Vasculogenic Erectile Dysfunction Is a Predictor of Abnormal Stress Echocardiography
Article first published online: 12 JAN 2009
© 2009 International Society for Sexual Medicine
The Journal of Sexual Medicine
Volume 6, Issue 3, pages 820–825, March 2009
How to Cite
Mulhall, J., Teloken, P. and Barnas, J. (2009), Vasculogenic Erectile Dysfunction Is a Predictor of Abnormal Stress Echocardiography. Journal of Sexual Medicine, 6: 820–825. doi: 10.1111/j.1743-6109.2008.01087.x
- Issue published online: 24 FEB 2009
- Article first published online: 12 JAN 2009
- Erectile Dysfunction;
- Penile Doppler Ultrasound;
- Coronary Artery Disease;
- Cardiac Stress Echocardiography
Introduction. Erectile dysfunction (ED) and atherosclerotic vascular disease have the same risk factors; furthermore, endothelial dysfunction has been shown to be a common link between these conditions. A high prevalence of silent coronary artery disease (CAD) in patients with ED has been observed.
Aims. The aims of this article were to define the prevalence and identify predictors of occult obstructive CAD in patients with documented vasculogenic ED.
Main Outcome Measures. Duplex Doppler penile ultrasonography (DUS); exercise stress echocardiography; IIEF; CAD risk factors.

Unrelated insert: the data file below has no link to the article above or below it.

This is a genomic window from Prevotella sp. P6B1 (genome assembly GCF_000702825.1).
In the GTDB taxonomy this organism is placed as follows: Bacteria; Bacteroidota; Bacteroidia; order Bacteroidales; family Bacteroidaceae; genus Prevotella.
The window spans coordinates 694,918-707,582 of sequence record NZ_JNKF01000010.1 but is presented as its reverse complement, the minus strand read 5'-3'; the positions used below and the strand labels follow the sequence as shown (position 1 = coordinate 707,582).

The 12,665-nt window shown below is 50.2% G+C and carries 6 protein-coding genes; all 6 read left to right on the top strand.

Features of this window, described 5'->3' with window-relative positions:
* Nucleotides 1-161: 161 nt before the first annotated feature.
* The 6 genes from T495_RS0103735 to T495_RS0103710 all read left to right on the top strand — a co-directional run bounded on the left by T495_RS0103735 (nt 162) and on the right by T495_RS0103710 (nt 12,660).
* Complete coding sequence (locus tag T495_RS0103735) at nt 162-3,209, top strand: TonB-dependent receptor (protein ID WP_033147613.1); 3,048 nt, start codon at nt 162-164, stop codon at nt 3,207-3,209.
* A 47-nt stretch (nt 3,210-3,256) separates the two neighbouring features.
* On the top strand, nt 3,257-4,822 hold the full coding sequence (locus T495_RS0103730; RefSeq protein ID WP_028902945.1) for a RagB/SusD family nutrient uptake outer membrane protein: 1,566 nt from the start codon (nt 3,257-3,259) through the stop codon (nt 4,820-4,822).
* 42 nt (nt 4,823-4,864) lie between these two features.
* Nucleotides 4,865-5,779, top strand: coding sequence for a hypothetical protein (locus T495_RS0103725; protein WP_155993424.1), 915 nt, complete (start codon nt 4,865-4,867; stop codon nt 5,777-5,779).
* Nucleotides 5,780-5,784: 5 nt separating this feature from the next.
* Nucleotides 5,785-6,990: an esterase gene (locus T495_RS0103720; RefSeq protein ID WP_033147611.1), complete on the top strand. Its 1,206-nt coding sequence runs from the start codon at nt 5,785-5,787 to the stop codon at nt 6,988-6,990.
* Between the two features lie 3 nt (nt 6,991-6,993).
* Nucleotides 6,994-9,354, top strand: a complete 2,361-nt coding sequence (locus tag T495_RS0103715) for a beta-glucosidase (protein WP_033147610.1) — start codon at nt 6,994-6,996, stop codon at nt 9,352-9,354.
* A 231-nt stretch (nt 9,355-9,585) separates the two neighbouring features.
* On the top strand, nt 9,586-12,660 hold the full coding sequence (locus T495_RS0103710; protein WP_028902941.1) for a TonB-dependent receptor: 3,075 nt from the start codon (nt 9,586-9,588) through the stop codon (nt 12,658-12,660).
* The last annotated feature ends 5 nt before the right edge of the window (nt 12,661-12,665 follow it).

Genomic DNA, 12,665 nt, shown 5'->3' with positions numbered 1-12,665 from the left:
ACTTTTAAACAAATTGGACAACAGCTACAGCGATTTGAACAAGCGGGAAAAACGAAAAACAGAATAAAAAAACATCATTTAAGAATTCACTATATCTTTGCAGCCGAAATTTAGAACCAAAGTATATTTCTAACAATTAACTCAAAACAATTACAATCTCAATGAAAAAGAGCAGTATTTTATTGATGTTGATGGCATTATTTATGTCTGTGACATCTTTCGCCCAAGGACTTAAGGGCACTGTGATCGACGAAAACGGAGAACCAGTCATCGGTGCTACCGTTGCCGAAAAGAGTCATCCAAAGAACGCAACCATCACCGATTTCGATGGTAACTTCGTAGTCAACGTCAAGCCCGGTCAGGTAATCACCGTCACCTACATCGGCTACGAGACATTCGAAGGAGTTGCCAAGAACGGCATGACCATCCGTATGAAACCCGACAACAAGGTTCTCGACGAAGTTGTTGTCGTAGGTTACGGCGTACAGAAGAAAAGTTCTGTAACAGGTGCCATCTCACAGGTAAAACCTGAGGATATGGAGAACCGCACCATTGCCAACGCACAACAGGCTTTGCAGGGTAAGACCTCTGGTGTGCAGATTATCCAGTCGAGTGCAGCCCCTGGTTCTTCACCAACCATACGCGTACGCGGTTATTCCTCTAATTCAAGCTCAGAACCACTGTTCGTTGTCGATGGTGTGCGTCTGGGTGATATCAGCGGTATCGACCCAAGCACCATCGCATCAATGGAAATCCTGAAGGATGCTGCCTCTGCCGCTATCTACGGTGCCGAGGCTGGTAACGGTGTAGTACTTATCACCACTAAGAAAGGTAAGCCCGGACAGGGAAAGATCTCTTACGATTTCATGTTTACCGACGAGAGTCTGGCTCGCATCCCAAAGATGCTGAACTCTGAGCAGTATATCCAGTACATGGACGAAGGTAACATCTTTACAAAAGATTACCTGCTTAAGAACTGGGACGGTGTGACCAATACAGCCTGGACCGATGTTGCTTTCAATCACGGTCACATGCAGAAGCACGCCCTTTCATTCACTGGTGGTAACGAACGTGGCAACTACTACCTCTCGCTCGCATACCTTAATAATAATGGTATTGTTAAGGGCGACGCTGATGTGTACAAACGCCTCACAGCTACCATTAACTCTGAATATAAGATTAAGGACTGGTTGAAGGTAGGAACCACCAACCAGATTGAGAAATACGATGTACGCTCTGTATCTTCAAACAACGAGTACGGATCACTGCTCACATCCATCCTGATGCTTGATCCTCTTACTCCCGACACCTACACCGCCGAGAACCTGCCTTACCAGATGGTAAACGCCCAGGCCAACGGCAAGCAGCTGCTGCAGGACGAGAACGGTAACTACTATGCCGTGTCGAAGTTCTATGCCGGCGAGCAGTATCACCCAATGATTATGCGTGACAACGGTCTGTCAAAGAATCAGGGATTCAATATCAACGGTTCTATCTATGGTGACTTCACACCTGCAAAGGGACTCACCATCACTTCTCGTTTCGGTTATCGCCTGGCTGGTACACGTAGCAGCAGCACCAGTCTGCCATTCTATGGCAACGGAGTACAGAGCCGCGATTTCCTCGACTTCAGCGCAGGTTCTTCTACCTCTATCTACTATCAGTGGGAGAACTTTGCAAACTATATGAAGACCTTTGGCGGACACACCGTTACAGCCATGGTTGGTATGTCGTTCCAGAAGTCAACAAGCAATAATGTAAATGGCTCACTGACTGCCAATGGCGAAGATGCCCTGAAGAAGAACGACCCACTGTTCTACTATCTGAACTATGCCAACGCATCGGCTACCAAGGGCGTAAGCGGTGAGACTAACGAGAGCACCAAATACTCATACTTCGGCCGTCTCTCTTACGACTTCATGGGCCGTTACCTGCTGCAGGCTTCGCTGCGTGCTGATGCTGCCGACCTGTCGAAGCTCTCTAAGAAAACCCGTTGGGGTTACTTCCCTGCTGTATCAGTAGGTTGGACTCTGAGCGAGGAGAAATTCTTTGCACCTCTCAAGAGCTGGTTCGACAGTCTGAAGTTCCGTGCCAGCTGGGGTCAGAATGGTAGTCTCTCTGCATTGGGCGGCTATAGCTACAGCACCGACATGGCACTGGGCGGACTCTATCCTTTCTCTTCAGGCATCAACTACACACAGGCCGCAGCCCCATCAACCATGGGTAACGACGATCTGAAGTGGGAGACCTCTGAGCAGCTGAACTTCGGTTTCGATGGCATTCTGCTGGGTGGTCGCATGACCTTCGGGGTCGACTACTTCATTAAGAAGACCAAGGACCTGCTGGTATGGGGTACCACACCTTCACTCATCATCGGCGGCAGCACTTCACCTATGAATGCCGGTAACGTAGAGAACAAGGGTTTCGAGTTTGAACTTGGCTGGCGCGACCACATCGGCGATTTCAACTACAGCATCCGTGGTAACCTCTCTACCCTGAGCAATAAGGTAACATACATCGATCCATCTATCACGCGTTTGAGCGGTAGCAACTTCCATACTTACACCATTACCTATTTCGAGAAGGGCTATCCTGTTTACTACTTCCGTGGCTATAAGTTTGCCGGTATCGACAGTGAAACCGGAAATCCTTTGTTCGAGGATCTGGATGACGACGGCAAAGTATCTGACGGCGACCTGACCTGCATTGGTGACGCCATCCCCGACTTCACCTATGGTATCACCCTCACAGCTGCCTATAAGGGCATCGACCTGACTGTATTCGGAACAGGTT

Methods. Patients presenting with ED who had penile vascular insufficiency documented by DUS and who had no history of diabetes or symptoms of CAD were prospectively enrolled for noninvasive cardiac stress testing using exercise stress echocardiography.
Results. Forty-nine men (mean age 517 years) with an average duration of ED of 2.52 years were evaluated. Penile arterial insufficiency was present in 94%, and venous leak in 20% of patients. Comorbidities included hypertension (51%), hyperlipidemia (41%), and smoking (35%). All patients had at least one vascular risk factor, with 40% having two, 15% three, and 15% four risk factors. Ten patients (20%) had abnormal cardiac stress test. On univariate analysis, age, IIEF–EF domain score, cavernosal artery insufficiency, presence of venous leak, and history of a first-degree relative with CAD were significant predictors. On multivariate analysis, cavernosal artery insufficiency, venous leak, and family history of CAD continued to be predictors of an abnormal stress test.
Conclusions. A significant proportion of men with vasculogenic ED have abnormal cardiac stress test. The greatest chance for abnormal cardiac stress test was observed in those with corporo-venocclusive dysfunction or family history of CAD. In some men presenting with ED, even without a CAD history, performing penile DUS or cardiology referral for stress testing should be considered. Mulhall J, Teloken P, and Barnas J. Vasculogenic erectile dysfunction is a predictor of abnormal stress echocardiography. J Sex Med 2009;6:820–825.